Community Health Worker Institute

The Community Health Worker Institute (CHWI) supports the advancement of the CHW workforce through training, coaching & showing impact in communities & working in partnership with clinical teams.

 
The CHWI is focused on five core areas of community health work: training, technical assistance, community health worker leadership development, and community impact, and sustainability.

The Community Health Worker Institute trains CHWs, provides technical assistance to help organizations integrate CHWs into their work utilizing best practices, and helps advance CHW evaluation and policy so that CHWs can help more South Carolinians access the resources they need and advance equity in their communities.

Research on CHWs shows proven effectiveness in reducing health inequities, containing costs, and improving outcomes across a wide range of diseases and conditions, including:

 

  1. Diabetes: African American patients with diabetes in West Baltimore City resulted in a decline in emergency room (ER) visits by 40%, ER admissions to hospitals declined by 33%, and Medicaid payments declined by 27%. The CHW program resulted in an average savings of $2,245 per patient per year, and a total savings of $262,080 for 117 patients.1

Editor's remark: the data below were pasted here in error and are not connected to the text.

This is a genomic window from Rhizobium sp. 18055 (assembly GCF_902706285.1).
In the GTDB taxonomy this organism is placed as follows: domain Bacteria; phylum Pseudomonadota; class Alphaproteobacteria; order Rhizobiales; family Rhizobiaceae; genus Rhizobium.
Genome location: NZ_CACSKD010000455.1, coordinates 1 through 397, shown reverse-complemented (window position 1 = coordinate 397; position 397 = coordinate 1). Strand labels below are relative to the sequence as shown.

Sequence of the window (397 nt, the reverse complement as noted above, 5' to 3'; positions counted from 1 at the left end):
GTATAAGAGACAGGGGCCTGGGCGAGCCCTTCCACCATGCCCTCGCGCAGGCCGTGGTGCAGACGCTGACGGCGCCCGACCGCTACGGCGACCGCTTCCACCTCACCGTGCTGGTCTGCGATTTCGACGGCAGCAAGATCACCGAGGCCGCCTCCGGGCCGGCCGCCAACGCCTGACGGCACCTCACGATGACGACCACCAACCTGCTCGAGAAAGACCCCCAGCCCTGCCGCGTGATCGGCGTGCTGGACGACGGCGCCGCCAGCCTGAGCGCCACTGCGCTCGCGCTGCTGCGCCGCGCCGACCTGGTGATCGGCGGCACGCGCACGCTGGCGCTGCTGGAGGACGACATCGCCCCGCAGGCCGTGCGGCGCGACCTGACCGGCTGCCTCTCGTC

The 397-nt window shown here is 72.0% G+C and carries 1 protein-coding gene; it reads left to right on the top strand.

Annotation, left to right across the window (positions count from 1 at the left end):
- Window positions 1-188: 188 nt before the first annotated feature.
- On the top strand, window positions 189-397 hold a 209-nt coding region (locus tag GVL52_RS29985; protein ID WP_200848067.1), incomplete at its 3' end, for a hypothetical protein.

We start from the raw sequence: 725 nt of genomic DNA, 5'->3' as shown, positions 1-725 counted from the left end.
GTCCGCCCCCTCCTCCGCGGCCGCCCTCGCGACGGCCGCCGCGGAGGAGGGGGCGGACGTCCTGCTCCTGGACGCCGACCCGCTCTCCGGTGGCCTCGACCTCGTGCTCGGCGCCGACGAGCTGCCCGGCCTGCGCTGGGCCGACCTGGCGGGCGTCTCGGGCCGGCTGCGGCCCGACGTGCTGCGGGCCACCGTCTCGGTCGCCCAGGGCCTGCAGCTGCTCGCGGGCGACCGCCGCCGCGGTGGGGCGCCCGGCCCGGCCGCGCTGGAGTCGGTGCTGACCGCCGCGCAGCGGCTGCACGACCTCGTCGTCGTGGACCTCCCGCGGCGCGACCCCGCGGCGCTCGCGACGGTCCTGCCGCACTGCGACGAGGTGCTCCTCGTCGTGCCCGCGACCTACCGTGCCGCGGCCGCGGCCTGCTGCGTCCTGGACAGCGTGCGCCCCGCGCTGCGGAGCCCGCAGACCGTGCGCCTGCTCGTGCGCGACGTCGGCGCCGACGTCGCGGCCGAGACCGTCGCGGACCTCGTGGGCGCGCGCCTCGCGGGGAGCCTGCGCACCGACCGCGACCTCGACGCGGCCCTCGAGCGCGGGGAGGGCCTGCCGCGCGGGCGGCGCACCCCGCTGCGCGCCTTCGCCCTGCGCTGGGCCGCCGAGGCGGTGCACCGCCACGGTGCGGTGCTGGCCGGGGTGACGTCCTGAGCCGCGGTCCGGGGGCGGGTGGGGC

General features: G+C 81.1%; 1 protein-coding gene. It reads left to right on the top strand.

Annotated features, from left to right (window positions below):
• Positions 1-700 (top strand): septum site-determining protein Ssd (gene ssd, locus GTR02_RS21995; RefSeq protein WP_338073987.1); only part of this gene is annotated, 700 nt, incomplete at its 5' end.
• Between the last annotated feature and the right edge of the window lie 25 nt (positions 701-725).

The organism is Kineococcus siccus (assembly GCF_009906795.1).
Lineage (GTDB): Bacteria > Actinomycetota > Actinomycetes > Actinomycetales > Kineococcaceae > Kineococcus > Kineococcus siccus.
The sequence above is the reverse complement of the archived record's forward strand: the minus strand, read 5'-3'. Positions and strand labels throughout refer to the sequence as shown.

2. Pediatric Asthma: CHWs provided in-home support among 74 low-income households with a child aged 4–12 years who had asthma. The CHW intervention resulted in decreased exposure to indoor asthma triggers and showed a projected four-year net savings per participant among the high intensity group was $721.2
  3. Blood Pressure: Patients assigned to the CHW group had a 26% higher rate of improvement in medication compliance than the control group. At the end of the 36-month RCT, 44% of the CHW group had controlled blood pressure as compared to 31% of the control group.3
  4. Primary care vs. ED Utilization: CHWs provided patient education for up to six months with 448 Medicaid Managed Care Organizations (MCO) enrollees in 11 counties in New Mexico. There was a significant reduction in both numbers of claims and payments for the CHW intervention group, including a greater reduction in costs for the CHW-intervention group in use of ambulatory and ED services, and an overall 4:1 return on investment for the CHW intervention group. 4